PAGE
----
It's difficult to remember when security last had been so flimsy for a demonstration outside the Prime Minister's Office in Jerusalem. All the frantic nervousness characterizing the most closely guarded compound in Israel, if not the entire Middle East, disappeared Sunday during the Holocaust survivors' protest.

Thousands of protesters marched hundreds of meters from the Wohl Rose Park to the Prime Minister's Office unhindered, while security guards kept a very low profile. The last thing they needed was a violent clash with the Holocaust survivors.

Foreign journalists were visibly taken aback by the bizarre spectacle of a Jewish state apparently at war with Jewish Holocaust survivors, who were angrily protesting what they considered a miserable stipend offer from the government.

"I don't think any government in Europe could resist the demands of people who have suffered so much," one of them said.

Ze'ev Dratva, a Holocaust survivor, was among the marchers. "How many years do the survivors have left? Barely a year or two," he shouted.

He said he knew survivors who were miserable, and could not afford false teeth or one warm meal a day.

Some survivors were comforted by the sight of the thousands marching for them, including the youths carrying anti-government posters. Yehuda Frenkel, who came from Kiryat Haim, was moved. He could not remember a greater show of solidarity since he immigrated to Israel, after surviving the concentration camps. He had objected to the demonstration at first, if only because of the shame and embarrassment. But in view of the government's callousness, he had concluded there was no other way.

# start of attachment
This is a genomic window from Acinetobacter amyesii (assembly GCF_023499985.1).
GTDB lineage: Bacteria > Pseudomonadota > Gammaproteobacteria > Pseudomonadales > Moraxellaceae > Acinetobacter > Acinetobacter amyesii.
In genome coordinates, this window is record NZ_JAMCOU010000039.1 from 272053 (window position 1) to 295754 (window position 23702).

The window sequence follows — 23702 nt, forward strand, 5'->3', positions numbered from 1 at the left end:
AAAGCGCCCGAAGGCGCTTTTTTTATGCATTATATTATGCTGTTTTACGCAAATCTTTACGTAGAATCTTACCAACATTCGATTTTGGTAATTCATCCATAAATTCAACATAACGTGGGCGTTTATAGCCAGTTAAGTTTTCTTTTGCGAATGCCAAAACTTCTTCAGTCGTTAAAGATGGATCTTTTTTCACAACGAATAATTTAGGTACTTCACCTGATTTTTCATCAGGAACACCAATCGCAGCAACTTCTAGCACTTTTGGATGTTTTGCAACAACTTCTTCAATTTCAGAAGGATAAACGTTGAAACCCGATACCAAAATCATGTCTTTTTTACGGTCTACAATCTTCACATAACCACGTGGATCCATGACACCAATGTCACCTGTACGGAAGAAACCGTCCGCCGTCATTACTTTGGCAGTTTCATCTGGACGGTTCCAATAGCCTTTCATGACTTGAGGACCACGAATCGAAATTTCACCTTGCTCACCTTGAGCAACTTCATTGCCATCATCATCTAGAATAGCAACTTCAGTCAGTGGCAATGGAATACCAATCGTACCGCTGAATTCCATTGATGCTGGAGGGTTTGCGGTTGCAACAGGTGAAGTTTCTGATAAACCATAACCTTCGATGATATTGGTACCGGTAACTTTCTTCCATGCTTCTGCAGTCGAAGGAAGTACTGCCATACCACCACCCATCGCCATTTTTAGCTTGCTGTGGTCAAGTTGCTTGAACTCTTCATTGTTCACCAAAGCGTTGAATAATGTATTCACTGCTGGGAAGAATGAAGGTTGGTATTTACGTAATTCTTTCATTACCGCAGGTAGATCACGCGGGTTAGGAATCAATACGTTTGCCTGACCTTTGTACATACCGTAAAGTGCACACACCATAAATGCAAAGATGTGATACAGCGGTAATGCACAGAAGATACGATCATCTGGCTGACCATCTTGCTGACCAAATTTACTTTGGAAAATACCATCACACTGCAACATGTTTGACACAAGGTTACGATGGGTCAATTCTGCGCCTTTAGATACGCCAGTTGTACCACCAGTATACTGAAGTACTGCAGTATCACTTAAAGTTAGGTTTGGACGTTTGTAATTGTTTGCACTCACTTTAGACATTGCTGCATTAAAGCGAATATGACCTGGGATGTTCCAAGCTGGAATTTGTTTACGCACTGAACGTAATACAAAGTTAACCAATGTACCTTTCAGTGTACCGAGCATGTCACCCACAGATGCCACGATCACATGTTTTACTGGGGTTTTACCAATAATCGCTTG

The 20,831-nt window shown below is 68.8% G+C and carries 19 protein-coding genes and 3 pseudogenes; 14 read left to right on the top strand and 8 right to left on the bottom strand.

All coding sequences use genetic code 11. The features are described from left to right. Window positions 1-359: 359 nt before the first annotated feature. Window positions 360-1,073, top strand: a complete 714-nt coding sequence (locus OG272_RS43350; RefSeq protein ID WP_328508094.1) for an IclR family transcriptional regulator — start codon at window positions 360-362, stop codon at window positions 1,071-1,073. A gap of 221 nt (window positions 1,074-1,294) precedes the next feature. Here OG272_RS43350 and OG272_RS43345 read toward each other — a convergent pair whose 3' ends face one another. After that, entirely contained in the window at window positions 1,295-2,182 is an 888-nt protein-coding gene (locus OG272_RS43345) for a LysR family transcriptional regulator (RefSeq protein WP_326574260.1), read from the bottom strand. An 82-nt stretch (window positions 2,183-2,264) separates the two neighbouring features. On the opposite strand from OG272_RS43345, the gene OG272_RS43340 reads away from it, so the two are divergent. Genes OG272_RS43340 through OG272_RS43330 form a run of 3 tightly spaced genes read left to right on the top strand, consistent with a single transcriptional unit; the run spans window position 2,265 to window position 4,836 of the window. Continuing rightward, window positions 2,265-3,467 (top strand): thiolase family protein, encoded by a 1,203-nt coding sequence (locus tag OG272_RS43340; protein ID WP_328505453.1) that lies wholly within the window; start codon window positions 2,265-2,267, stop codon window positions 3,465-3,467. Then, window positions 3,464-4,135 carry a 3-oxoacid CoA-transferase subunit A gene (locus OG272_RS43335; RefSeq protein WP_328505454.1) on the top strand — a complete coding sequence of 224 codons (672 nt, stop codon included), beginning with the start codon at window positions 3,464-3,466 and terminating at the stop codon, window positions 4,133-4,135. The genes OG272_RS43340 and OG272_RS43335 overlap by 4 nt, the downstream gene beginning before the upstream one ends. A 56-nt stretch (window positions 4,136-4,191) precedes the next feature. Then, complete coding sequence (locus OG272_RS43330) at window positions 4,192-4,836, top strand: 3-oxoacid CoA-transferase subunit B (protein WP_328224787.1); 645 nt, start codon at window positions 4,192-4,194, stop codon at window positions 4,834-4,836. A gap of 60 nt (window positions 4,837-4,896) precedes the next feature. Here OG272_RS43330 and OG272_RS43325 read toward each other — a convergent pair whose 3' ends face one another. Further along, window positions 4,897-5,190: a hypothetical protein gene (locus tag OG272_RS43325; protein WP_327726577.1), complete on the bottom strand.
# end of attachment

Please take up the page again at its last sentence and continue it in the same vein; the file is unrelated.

"I want the Germans to know where the money they gave Israel went," he said angrily. "I want the Germans to know that Israel took the money we should have received. I want them to answer one question: Where did our money go?"

The demonstration was not only about the meager stipends, it was about the lost honor of people who already had been robbed of their humanity in the Holocaust. As long as their struggle was kept among themselves, they didn't dare to make too much noise. But as soon as their campaign rattled Israeli indifference, they gathered their last bit of strength and went to Jerusalem to show the government that they were nobody's fools.

"I came all the way from Ramat Gan to protest the humiliation of the Holocaust survivors," said Haya Rosenbaum in a shaking voice. She stretched out her left arm, on which the number 53684 had been etched.

She often had considered how much the establishment wished to be rid of those thousands of survivors who were still clinging to life. Otherwise, how could one explain the state's humiliating treatment?

"It doesn't matter how much money we'll get in the end," said Eva Schoenberger of Petah Tikva. "It's heartwarming to see so many people have come to support us."